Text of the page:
Q came along for my Monday appointment.  I was nervous, but hopeful that I was just being paranoid because of our last loss. Being nervous at this point would be perfectly normal, after all. When it came time to listen to the heartbeat with the Doppler, there was dead silence. As the doctor went to get an ultrasound machine, devastation set in. Why can't I keep my babies alive? How can I go on? Indeed it has been hard to go on since that day, but I try to live for my kids on those many days when I can't live for myself.

Unlike last time, things moved along at breathtaking speed. In less than 24 hours I went from hopeful but nervous, to going home from the hospital with empty arms again.

On our way to the hospital to have labor induced, we dropped the kids off at the home of some friends while my brother drove eight hours to come stay with us and help for several days. This time I was at a different hospital because the one I'd gone to last time was too full to take me right away, and I wanted it over with. In retrospect it may have been better to wait. The experience at the hospital this time was horrifying. Last time the nurses and doctor had been very empathetic because most of them had also lost babies. This time it was strictly business. The computer system was down, so I had to go over which tests I'd had done last time and which ones we should do this time. I couldn't believe I could function enough to do this after being dealt such a blow.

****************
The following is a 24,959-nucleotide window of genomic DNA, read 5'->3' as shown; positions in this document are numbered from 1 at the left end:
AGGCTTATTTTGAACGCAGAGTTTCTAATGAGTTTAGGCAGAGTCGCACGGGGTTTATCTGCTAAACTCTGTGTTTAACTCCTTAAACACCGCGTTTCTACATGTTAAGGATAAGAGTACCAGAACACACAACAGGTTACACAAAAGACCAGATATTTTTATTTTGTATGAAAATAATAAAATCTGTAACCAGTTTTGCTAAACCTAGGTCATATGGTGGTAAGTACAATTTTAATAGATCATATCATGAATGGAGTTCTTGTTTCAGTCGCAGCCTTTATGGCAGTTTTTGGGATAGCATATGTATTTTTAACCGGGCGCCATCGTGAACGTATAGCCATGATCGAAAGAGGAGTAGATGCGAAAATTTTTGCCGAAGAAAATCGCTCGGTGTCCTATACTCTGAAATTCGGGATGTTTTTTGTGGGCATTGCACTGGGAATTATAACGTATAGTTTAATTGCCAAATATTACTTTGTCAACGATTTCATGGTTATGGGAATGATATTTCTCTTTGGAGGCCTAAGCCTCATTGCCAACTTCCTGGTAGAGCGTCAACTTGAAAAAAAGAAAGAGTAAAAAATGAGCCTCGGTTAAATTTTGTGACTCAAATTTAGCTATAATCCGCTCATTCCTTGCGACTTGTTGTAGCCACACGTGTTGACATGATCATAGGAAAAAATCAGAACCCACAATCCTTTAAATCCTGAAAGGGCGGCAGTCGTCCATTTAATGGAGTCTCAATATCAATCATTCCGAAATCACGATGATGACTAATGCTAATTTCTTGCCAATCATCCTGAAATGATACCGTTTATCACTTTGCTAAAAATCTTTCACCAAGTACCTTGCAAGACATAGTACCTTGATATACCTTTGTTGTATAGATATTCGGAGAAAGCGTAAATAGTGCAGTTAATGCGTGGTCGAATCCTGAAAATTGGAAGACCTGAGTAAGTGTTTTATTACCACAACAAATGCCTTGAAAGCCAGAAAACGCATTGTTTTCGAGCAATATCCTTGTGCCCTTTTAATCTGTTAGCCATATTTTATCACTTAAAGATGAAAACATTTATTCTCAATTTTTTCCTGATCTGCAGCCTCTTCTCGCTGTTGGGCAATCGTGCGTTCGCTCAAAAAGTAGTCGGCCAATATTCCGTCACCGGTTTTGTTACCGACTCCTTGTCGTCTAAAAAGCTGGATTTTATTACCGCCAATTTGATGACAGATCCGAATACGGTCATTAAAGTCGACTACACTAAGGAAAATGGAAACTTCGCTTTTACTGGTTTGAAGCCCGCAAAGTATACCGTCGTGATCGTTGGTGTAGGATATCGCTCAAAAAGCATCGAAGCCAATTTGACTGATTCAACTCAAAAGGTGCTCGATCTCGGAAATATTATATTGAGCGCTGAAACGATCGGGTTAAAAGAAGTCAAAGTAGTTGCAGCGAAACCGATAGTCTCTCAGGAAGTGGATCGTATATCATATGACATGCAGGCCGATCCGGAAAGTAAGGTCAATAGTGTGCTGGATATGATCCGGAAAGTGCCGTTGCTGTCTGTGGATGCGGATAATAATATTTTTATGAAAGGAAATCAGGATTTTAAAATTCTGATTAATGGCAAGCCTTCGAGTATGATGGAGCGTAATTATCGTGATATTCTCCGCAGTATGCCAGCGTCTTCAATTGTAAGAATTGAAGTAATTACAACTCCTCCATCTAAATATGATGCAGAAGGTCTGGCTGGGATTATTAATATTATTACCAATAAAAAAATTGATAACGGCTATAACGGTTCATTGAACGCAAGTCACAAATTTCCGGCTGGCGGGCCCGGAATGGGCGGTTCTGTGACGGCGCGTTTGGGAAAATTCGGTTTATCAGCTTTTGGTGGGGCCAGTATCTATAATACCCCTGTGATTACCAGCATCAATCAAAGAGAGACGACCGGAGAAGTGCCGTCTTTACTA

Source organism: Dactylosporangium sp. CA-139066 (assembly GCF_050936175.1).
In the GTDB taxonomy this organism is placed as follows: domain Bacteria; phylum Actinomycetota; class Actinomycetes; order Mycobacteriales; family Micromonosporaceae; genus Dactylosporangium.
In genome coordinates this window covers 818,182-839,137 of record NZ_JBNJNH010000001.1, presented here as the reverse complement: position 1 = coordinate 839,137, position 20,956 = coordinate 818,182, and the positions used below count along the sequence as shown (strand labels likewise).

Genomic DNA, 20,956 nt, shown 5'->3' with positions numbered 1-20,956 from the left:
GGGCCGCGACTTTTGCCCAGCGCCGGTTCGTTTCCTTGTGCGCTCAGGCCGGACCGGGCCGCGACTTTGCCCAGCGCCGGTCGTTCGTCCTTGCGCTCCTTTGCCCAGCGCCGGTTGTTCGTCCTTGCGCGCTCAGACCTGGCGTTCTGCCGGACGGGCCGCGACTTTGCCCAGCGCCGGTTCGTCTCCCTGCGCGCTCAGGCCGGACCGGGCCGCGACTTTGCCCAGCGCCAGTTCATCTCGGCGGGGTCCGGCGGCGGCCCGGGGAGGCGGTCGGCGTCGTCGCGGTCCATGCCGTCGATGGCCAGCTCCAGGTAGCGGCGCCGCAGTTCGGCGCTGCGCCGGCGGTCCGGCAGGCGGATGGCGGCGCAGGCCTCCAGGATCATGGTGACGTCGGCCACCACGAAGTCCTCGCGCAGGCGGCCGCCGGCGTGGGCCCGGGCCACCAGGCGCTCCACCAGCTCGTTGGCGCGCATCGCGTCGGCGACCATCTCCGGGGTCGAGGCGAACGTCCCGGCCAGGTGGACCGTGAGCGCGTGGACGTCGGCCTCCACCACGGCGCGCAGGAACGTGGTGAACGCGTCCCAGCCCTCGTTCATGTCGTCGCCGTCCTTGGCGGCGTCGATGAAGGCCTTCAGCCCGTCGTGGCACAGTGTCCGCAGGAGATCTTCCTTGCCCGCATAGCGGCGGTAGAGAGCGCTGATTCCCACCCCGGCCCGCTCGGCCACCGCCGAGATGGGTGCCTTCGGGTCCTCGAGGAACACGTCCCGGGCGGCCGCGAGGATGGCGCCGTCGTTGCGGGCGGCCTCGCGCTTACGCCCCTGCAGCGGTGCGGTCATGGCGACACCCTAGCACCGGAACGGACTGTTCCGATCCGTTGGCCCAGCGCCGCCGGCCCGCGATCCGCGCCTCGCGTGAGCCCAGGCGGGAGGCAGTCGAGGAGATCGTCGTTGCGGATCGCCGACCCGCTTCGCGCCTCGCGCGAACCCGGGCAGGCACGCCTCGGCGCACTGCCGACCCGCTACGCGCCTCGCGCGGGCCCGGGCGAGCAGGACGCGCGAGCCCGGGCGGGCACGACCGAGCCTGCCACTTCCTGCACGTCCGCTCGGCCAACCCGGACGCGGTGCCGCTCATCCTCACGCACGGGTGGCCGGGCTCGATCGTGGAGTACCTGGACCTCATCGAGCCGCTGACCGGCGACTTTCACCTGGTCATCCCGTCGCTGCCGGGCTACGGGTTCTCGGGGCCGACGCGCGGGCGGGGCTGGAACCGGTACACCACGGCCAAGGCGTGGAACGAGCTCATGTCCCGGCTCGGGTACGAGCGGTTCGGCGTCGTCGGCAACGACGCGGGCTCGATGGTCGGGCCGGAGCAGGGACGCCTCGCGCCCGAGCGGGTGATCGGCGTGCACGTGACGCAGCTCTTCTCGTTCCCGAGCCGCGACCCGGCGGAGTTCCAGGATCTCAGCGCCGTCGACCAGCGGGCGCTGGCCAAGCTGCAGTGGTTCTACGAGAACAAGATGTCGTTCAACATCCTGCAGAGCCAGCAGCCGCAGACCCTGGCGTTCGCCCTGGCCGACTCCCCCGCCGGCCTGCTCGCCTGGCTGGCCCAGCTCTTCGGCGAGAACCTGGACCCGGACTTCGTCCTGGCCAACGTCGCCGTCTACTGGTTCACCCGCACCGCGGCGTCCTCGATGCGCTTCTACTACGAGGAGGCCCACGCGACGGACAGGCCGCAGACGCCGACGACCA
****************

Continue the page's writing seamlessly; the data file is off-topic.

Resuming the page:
Next, labor was induced with Cytotec. This time it was shorter and far less painful, so I was not expecting what happened. I went to the bathroom alone at 3 a.m. and my water broke. It was dark brown with old blood and then Miles just fell out. He was in much worse condition than Jeremiah had been. The trauma of it did something horrible to my brain - I could actually feel it happening. I must have managed some sort of sound to summon Q, because he came and helped me while a nurse was called in.  After the nurse finally came, I made it back to the bed and started to throw up because I was so disturbed by what just happened.

As we looked closer at him it was clear that he was perfect before death had come to claim him. The cause of death was obvious this time - the cord was constricted to almost nothing near his belly and had a few other narrowed portions as well.

Since he was not as far along as Jeremiah he was a little smaller and weighed dramatically less, perhaps partly because he'd lost so much blood into the amniotic fluid. I suppose he died much more quickly than Jeremiah and I'm glad of that.

Early that morning, I was discharged from the hospital. This time we went home even more empty-handed ... no memory box, no mementos, nothing save a badly-done footprint on a piece of plain white paper. We had taken a few photos ourselves, but they are too difficult to look at.